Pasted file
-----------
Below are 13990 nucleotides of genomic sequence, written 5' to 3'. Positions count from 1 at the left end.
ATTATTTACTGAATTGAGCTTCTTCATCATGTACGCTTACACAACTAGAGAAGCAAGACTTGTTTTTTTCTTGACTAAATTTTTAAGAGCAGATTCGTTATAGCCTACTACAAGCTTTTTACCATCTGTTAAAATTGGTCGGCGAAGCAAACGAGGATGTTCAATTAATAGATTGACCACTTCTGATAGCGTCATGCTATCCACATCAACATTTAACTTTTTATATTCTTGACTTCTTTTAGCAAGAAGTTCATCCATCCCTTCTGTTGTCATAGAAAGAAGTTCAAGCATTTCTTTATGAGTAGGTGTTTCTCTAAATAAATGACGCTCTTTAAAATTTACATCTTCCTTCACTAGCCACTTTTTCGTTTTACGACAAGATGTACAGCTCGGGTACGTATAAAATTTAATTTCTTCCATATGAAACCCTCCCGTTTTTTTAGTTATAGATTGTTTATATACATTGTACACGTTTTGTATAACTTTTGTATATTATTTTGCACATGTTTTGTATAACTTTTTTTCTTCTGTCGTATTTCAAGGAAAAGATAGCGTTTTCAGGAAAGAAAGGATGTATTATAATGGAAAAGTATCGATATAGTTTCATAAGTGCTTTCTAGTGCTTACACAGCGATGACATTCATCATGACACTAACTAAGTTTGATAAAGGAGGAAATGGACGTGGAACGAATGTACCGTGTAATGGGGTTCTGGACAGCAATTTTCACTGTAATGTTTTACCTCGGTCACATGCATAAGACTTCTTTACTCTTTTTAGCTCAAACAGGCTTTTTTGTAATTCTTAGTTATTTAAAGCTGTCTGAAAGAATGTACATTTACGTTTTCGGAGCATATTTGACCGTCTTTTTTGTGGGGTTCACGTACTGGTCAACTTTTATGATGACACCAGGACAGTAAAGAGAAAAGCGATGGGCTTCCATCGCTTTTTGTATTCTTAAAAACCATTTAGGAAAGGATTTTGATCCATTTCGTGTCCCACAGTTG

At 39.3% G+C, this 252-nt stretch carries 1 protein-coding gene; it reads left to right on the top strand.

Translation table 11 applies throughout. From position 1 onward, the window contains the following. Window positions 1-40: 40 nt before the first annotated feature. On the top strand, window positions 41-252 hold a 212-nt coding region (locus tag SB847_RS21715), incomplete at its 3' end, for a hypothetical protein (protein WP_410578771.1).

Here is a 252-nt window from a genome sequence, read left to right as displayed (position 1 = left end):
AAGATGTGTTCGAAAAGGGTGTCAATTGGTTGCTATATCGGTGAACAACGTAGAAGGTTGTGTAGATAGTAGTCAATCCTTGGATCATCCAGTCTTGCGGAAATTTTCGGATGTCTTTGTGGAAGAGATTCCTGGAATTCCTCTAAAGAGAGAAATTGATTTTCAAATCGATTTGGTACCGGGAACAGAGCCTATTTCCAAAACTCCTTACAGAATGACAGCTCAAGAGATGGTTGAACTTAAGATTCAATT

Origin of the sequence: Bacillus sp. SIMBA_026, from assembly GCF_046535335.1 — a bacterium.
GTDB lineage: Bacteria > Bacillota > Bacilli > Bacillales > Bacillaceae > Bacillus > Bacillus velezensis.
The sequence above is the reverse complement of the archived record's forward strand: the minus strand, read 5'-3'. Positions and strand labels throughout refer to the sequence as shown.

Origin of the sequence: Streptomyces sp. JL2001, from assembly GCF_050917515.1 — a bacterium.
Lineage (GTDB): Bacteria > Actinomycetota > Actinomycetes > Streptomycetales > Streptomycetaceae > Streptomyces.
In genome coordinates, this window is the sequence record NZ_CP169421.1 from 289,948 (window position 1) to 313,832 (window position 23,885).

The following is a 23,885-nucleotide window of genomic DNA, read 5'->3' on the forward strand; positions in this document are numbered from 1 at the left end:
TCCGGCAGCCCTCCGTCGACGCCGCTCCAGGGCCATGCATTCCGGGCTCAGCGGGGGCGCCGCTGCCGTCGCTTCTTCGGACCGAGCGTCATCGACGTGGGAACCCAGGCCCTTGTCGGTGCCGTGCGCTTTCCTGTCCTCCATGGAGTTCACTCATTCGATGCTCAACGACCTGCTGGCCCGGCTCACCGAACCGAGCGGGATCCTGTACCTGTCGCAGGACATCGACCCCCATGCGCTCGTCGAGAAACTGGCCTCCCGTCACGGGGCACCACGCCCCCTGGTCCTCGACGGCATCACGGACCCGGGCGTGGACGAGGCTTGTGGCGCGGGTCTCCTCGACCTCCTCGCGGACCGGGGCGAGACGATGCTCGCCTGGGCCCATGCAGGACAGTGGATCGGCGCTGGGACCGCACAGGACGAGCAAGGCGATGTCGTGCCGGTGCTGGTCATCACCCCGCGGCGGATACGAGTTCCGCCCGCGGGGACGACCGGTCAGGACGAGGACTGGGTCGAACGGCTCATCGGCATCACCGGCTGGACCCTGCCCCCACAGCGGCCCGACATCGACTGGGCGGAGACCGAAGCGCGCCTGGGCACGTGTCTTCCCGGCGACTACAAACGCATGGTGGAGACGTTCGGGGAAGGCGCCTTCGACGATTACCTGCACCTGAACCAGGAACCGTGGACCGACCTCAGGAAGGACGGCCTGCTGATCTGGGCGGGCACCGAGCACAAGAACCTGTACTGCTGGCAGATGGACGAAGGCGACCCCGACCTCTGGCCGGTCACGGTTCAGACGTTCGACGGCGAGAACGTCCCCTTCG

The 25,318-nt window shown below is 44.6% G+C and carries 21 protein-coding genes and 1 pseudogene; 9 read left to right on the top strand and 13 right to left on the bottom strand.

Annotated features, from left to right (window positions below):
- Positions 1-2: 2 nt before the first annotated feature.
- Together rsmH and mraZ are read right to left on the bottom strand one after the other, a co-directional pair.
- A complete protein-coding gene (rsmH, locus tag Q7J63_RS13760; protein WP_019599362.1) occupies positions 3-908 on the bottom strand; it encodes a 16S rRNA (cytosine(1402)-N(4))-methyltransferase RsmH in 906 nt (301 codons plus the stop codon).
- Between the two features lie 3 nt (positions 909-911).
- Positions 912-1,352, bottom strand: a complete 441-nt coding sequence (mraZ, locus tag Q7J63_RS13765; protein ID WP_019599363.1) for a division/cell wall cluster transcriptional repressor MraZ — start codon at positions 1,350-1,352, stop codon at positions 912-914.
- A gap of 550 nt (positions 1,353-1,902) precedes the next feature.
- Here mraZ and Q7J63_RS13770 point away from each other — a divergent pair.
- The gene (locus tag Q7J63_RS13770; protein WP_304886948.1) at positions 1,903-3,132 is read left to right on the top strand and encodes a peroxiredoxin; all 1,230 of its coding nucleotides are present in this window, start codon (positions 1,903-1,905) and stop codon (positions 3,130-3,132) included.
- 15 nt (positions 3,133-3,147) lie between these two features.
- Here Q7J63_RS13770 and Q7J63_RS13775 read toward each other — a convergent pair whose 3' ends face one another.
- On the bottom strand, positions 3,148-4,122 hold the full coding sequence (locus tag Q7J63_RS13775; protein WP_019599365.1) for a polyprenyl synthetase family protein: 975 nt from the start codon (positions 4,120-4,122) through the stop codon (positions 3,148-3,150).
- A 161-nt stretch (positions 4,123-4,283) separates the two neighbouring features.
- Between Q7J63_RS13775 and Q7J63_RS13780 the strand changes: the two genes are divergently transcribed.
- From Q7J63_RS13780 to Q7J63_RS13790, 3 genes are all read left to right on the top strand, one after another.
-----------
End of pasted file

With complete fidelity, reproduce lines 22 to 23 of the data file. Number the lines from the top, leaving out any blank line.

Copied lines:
- A gap of 550 nt (positions 1,353-1,902) precedes the next feature.
- Here mraZ and Q7J63_RS13770 point away from each other — a divergent pair.